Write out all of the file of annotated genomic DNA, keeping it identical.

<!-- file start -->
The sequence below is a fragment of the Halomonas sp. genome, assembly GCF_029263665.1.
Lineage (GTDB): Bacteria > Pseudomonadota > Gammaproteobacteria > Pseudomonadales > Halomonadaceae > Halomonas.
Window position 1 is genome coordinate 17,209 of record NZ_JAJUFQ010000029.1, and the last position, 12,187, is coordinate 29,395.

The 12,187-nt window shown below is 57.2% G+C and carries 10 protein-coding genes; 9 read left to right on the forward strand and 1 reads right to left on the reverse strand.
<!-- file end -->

The sequence below is a fragment of the Halomonas sp. genome, assembly GCF_029263665.1.
Lineage (GTDB): Bacteria > Pseudomonadota > Gammaproteobacteria > Pseudomonadales > Halomonadaceae > Halomonas.
Window position 1 is genome coordinate 17,209 of record NZ_JAJUFQ010000029.1, and the last position, 12,187, is coordinate 29,395.

The 12,187-nt window shown below is 57.2% G+C and carries 10 protein-coding genes; 9 read left to right on the forward strand and 1 reads right to left on the reverse strand.